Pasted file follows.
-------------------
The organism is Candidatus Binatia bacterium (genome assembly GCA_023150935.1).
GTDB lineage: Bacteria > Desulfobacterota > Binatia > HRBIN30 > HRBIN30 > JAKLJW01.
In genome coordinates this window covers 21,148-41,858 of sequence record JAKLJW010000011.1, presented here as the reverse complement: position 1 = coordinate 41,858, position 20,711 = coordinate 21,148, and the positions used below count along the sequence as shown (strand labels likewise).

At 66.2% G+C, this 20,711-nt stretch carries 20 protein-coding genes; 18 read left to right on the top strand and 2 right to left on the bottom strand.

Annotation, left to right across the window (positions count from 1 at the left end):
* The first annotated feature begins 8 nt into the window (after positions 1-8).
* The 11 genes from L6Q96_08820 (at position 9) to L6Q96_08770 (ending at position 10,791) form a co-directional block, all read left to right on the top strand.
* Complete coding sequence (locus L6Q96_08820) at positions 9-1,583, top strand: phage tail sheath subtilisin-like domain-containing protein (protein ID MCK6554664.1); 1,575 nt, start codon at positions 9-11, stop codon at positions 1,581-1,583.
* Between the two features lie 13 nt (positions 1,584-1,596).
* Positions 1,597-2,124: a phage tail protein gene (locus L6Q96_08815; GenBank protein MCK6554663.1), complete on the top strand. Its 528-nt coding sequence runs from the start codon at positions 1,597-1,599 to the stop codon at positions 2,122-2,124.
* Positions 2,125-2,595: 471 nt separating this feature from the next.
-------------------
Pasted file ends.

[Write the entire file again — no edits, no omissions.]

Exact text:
The organism is Candidatus Binatia bacterium (genome assembly GCA_023150935.1).
GTDB lineage: Bacteria > Desulfobacterota > Binatia > HRBIN30 > HRBIN30 > JAKLJW01.
In genome coordinates this window covers 21,148-41,858 of sequence record JAKLJW010000011.1, presented here as the reverse complement: position 1 = coordinate 41,858, position 20,711 = coordinate 21,148, and the positions used below count along the sequence as shown (strand labels likewise).

At 66.2% G+C, this 20,711-nt stretch carries 20 protein-coding genes; 18 read left to right on the top strand and 2 right to left on the bottom strand.

Annotation, left to right across the window (positions count from 1 at the left end):
* The first annotated feature begins 8 nt into the window (after positions 1-8).
* The 11 genes from L6Q96_08820 (at position 9) to L6Q96_08770 (ending at position 10,791) form a co-directional block, all read left to right on the top strand.
* Complete coding sequence (locus L6Q96_08820) at positions 9-1,583, top strand: phage tail sheath subtilisin-like domain-containing protein (protein ID MCK6554664.1); 1,575 nt, start codon at positions 9-11, stop codon at positions 1,581-1,583.
* Between the two features lie 13 nt (positions 1,584-1,596).
* Positions 1,597-2,124: a phage tail protein gene (locus L6Q96_08815; GenBank protein MCK6554663.1), complete on the top strand. Its 528-nt coding sequence runs from the start codon at positions 1,597-1,599 to the stop codon at positions 2,122-2,124.
* Positions 2,125-2,595: 471 nt separating this feature from the next.